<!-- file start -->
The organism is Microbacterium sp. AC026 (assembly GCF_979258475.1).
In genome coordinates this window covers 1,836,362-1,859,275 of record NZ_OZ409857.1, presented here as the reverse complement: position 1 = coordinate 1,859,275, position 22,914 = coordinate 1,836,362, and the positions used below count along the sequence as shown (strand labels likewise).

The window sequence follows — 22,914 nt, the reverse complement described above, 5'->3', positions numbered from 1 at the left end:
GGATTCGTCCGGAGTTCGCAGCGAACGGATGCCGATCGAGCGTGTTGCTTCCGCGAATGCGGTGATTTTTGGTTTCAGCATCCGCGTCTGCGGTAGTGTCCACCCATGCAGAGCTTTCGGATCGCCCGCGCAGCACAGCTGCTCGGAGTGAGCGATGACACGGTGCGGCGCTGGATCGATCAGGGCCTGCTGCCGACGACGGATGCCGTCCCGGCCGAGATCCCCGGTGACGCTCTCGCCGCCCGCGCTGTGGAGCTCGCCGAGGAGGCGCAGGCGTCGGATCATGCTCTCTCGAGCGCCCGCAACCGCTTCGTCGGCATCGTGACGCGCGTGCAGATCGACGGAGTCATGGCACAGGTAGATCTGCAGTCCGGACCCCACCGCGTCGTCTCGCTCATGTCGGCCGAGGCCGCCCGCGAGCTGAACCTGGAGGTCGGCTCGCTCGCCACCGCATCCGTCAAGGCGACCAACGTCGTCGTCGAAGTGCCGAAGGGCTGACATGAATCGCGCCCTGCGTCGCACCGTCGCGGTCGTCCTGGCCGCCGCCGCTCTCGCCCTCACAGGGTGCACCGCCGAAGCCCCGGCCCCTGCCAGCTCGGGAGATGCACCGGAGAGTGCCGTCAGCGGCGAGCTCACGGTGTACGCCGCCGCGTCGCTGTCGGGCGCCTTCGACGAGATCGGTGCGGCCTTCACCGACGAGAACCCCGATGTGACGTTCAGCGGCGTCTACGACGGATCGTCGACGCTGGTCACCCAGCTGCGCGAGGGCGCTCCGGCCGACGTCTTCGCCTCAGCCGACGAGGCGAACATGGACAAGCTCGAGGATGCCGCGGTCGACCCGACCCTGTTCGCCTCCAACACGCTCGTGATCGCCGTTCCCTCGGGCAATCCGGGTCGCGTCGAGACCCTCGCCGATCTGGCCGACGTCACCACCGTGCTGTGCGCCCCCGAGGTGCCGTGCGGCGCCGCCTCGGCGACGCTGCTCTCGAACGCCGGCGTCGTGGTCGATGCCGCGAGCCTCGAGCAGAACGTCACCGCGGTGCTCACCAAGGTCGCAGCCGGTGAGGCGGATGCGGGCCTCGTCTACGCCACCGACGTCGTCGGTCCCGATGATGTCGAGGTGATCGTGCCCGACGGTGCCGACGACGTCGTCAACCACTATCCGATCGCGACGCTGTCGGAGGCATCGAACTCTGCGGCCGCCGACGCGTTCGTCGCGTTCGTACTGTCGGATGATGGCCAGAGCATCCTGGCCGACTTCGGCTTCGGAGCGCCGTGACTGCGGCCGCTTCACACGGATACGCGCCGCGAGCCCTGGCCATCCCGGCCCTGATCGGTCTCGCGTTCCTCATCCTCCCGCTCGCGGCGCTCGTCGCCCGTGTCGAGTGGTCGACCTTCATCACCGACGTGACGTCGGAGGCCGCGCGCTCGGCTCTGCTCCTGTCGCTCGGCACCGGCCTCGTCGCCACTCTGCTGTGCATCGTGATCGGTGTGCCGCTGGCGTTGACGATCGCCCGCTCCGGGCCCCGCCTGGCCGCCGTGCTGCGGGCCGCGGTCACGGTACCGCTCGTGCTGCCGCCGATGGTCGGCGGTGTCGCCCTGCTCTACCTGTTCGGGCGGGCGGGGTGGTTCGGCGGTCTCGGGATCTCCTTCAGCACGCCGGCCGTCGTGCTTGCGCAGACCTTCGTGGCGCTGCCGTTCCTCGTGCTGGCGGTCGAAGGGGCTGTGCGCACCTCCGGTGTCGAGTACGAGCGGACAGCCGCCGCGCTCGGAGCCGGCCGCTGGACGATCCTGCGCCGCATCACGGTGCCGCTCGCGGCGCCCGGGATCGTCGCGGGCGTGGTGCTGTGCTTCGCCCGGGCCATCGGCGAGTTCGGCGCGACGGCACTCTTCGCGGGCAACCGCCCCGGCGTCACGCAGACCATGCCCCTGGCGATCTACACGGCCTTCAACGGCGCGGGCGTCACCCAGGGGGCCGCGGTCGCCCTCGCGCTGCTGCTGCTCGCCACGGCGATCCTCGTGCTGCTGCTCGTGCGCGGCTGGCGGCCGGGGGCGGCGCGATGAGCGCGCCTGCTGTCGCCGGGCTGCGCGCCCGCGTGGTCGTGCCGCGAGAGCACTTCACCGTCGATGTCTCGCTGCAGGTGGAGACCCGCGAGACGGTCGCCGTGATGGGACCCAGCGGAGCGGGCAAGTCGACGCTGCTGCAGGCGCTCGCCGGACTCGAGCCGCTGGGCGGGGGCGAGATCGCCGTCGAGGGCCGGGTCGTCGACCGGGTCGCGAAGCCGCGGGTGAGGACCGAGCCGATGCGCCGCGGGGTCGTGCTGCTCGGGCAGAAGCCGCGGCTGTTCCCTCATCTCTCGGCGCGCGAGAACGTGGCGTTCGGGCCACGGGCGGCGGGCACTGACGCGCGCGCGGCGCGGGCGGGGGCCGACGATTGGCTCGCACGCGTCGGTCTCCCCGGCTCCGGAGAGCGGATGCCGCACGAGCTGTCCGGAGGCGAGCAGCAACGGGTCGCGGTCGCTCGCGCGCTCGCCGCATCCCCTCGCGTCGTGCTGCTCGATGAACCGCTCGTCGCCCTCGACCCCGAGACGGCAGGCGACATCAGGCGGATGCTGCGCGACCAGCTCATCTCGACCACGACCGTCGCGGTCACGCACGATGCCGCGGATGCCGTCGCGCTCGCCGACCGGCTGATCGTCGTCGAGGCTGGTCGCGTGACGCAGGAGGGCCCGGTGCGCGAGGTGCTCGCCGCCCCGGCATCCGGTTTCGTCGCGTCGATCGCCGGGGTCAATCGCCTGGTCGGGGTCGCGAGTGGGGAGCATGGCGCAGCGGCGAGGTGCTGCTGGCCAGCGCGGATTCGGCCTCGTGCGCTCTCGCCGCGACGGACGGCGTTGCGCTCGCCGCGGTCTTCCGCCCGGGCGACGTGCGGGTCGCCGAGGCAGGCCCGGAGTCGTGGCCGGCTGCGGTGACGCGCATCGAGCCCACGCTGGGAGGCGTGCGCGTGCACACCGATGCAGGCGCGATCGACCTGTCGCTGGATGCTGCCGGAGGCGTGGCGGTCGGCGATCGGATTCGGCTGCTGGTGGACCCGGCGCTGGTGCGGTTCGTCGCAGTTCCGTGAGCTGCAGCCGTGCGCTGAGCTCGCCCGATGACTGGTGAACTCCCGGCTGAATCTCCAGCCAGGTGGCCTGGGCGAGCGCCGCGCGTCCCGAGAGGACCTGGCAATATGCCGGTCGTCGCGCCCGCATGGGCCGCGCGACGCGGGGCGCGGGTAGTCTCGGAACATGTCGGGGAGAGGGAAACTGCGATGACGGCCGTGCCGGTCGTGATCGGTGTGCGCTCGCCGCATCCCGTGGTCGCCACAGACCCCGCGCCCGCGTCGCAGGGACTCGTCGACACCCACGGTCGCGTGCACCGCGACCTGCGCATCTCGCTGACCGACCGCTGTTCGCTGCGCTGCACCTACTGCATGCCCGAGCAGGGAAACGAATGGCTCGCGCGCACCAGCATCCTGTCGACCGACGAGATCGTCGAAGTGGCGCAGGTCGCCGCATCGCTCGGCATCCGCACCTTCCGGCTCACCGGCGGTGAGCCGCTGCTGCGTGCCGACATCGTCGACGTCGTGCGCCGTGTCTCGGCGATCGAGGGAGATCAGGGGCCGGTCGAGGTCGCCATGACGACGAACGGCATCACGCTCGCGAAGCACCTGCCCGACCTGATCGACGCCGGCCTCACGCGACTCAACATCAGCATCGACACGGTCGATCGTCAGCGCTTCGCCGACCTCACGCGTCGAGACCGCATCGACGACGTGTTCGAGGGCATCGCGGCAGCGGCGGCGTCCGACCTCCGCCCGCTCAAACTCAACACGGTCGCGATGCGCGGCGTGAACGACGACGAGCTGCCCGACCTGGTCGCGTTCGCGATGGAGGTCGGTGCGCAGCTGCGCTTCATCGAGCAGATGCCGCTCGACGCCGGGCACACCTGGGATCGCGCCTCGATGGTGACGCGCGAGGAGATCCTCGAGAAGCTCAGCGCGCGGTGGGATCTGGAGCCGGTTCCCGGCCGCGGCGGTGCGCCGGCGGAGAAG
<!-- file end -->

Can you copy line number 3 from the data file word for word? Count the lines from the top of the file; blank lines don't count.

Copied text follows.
The window sequence follows — 22,914 nt, the reverse complement described above, 5'->3', positions numbered from 1 at the left end: